Blog Post #6: Reflecting on Emerging Scholarship: Cecilia Marquez

Cecilia Marquez came to our class on Wednesday May 13th and gave a very interesting presentation about the digital humanities. Cecilia is a Ph.D. candidate in history at the University of Virginia. She spoke about DH in the study of history, particularly in an area known as DHPoco, that is, Postcolonial Digital Humanities. Cecilia asked that the
Continue reading: Blog Post #6: Reflecting on Emerging Scholarship: Cecilia Marquez

Blog Post 6

Cecilia Marquez, a doctoral candidate in history at UVA, spoke in our class on Wednesday about a topic we hadn’t really discussed before. One theme of the talk was to think about who has access to digital humanities and what voices are being heard in a digital setting. In her talk she pointed out that
Continue reading: Blog Post 6

Blog post #6

Cecilia discussed with us the different aspects of various digital humanities projects, and their strengths and weaknesses. We also discussed gender roles in the digital humanities field, and talked about how many people exhibit different behavior online than they would in a face-to-face conversation. I thought that going through the three different digital humanities projects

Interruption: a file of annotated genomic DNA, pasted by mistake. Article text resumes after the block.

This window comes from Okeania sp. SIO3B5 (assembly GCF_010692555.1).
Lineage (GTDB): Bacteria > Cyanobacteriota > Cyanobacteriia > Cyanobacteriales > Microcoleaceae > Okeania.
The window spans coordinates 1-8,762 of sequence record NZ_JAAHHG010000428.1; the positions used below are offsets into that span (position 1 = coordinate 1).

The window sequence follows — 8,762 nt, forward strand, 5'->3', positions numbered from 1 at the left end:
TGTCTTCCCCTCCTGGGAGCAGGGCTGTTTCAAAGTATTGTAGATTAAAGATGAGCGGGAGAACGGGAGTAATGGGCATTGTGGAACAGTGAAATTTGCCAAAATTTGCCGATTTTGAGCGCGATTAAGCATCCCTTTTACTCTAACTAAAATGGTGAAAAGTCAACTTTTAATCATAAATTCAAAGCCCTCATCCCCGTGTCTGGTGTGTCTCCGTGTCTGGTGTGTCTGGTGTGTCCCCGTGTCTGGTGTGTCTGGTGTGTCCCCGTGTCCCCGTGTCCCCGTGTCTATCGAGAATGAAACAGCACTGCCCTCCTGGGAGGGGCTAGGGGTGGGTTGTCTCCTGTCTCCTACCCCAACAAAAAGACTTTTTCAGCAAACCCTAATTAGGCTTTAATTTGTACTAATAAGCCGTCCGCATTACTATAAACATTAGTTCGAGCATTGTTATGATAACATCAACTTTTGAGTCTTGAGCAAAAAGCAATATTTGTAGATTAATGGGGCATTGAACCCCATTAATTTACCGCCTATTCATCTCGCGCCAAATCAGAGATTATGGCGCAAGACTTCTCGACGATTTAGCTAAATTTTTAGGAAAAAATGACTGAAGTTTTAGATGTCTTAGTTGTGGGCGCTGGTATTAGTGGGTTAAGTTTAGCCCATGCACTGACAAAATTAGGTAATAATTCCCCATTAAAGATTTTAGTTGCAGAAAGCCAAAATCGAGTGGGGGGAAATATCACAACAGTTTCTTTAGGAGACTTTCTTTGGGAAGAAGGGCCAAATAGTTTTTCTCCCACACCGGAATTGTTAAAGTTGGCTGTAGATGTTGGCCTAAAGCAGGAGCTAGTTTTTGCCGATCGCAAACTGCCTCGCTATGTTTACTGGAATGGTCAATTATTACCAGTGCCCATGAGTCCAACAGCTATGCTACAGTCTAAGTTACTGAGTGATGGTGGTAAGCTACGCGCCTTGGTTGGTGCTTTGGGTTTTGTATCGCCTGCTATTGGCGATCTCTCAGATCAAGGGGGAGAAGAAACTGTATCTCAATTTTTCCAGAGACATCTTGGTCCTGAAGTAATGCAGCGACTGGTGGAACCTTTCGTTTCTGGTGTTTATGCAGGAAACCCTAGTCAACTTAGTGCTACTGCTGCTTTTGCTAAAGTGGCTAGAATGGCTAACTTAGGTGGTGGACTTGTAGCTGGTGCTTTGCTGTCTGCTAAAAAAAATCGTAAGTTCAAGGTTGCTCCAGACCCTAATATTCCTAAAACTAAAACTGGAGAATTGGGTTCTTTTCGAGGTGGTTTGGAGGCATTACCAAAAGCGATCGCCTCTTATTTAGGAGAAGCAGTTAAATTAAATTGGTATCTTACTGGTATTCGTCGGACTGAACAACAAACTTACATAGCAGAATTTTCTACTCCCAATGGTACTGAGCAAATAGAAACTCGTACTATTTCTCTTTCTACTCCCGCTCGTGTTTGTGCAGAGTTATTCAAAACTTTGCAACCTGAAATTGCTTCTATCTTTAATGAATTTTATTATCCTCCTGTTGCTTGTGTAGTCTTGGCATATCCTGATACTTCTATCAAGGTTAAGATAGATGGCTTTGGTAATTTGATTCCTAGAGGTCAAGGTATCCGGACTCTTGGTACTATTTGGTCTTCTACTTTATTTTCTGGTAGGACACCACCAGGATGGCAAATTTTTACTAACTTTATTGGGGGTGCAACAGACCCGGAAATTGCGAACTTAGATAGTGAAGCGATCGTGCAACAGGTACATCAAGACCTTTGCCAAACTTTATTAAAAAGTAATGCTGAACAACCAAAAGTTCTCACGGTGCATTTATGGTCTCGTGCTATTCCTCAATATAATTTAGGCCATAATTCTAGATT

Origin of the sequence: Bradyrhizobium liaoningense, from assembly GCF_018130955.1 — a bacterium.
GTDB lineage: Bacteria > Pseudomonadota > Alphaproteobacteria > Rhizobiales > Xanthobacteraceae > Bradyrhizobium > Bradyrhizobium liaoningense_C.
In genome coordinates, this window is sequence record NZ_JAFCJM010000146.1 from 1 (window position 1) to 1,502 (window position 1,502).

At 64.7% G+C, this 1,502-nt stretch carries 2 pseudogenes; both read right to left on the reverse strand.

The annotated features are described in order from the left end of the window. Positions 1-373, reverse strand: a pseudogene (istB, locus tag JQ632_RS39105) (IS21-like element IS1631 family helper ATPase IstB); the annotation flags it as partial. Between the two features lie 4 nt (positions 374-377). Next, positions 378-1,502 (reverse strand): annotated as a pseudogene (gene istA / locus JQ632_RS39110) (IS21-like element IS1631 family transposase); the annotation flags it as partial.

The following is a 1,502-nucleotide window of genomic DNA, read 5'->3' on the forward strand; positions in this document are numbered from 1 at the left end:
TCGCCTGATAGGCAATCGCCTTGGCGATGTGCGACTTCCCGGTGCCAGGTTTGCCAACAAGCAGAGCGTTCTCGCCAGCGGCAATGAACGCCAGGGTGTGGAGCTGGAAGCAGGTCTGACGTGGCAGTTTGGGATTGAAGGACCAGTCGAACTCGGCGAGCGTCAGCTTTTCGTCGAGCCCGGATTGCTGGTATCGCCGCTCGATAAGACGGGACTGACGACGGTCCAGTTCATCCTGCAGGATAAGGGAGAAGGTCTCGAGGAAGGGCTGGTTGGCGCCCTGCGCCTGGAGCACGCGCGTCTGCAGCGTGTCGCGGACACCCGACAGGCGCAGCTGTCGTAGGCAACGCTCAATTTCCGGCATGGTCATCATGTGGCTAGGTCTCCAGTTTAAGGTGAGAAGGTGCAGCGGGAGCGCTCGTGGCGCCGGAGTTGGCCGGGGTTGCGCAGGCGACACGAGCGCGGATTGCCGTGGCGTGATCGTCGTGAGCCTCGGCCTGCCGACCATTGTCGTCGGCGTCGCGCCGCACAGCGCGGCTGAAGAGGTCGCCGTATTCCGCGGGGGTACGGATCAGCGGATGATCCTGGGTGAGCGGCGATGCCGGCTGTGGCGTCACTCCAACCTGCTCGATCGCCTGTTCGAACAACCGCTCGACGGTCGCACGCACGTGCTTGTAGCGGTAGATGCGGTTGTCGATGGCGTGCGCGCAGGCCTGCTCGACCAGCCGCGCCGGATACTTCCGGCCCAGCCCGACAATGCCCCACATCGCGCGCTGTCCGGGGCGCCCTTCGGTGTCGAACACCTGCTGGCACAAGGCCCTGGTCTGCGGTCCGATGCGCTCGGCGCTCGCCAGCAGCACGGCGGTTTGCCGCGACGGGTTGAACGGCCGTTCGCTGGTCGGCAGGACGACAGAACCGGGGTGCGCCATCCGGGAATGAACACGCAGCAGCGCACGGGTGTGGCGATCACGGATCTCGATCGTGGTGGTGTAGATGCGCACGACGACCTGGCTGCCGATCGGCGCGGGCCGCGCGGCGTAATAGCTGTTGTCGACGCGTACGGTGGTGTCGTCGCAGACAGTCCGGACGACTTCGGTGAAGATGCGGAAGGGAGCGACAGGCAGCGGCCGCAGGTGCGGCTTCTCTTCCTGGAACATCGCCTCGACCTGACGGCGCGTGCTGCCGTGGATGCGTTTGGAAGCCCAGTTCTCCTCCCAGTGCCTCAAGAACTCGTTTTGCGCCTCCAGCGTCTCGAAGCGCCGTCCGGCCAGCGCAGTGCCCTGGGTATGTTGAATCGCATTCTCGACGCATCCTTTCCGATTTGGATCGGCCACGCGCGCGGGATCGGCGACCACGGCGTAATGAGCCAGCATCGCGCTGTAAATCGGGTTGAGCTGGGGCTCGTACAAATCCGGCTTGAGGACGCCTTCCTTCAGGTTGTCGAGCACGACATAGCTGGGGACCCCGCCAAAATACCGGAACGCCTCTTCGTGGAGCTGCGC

Continue reading: Blog post #6

Blog Post 5

Digital Humanities was necessary for the Kindred Britain project to be created. Without the blog entry, “The Events at Henley,” posted on the Internet, this story never would have been pieced together and the network of people involved never would have been connected. The author posted this blog about the murders in his family background,
Continue reading: Blog Post 5

Blog Post #5

I thought the part about how the scholars decided to keep the design for “Kindred Britain” very simple is both interesting and relevant to our project. I am generally very interested in graphic design and spatial layout, so I like to see the thought behind the aesthetic design of things. I thought their reasoning was
Continue reading: Blog Post #5

Blog Post #4:

Jim Ambuske came to our class on Thursday and gave a very interesting presentation about the digital humanities and its relation to history scholarship. Jim started off by asking three big questiontions: (1) what is history, (2) what is/are (the) digital humanities, and (3) what is digital history. Though, prior to jumping into this discussion
Continue reading: Blog Post #4:

Blog Post 4

James Ambuske gave a very helpful presentation in class today. He first went through what “digital history” is and how digital humanities projects can present historical events. He then tied that into a presentation on the creation of mapping projects, starting by showing us completed digital humanities projects that used maps in their arguments. The
Continue reading: Blog Post 4

Blog Post #4

Jim discussed the role of digital resources and the DH community in his field of study, which is history. He also posed questions regarding the boundaries between traditional research projects, and digital humanities research projects. He made it clear that the digital humanities community itself has not yet defined where exactly the boundary lies, and
Continue reading: Blog Post #4